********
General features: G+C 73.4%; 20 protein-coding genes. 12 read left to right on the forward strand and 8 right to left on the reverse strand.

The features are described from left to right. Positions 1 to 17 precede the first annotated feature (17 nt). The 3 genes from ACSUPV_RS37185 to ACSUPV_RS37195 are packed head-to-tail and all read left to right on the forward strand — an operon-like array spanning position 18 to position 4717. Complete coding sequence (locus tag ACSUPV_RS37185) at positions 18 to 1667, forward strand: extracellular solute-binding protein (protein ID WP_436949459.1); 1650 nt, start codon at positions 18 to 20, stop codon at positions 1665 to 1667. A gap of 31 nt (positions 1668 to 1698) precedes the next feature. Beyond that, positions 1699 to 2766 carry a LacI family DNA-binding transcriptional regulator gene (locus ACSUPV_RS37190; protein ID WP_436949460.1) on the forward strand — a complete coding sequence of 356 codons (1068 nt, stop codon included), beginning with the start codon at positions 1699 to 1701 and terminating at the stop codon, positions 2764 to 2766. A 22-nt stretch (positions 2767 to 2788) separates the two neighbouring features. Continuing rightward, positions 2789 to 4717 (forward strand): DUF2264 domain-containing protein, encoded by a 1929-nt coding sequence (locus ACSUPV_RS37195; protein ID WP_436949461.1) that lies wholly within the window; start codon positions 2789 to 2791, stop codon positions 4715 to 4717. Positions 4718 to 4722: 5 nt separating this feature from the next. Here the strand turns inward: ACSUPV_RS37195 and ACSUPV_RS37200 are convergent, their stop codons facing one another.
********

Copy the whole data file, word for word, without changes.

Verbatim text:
General features: G+C 73.4%; 20 protein-coding genes. 12 read left to right on the forward strand and 8 right to left on the reverse strand.

The features are described from left to right. Positions 1 to 17 precede the first annotated feature (17 nt). The 3 genes from ACSUPV_RS37185 to ACSUPV_RS37195 are packed head-to-tail and all read left to right on the forward strand — an operon-like array spanning position 18 to position 4717. Complete coding sequence (locus tag ACSUPV_RS37185) at positions 18 to 1667, forward strand: extracellular solute-binding protein (protein ID WP_436949459.1); 1650 nt, start codon at positions 18 to 20, stop codon at positions 1665 to 1667. A gap of 31 nt (positions 1668 to 1698) precedes the next feature. Beyond that, positions 1699 to 2766 carry a LacI family DNA-binding transcriptional regulator gene (locus ACSUPV_RS37190; protein ID WP_436949460.1) on the forward strand — a complete coding sequence of 356 codons (1068 nt, stop codon included), beginning with the start codon at positions 1699 to 1701 and terminating at the stop codon, positions 2764 to 2766. A 22-nt stretch (positions 2767 to 2788) separates the two neighbouring features. Continuing rightward, positions 2789 to 4717 (forward strand): DUF2264 domain-containing protein, encoded by a 1929-nt coding sequence (locus ACSUPV_RS37195; protein ID WP_436949461.1) that lies wholly within the window; start codon positions 2789 to 2791, stop codon positions 4715 to 4717. Positions 4718 to 4722: 5 nt separating this feature from the next. Here the strand turns inward: ACSUPV_RS37195 and ACSUPV_RS37200 are convergent, their stop codons facing one another.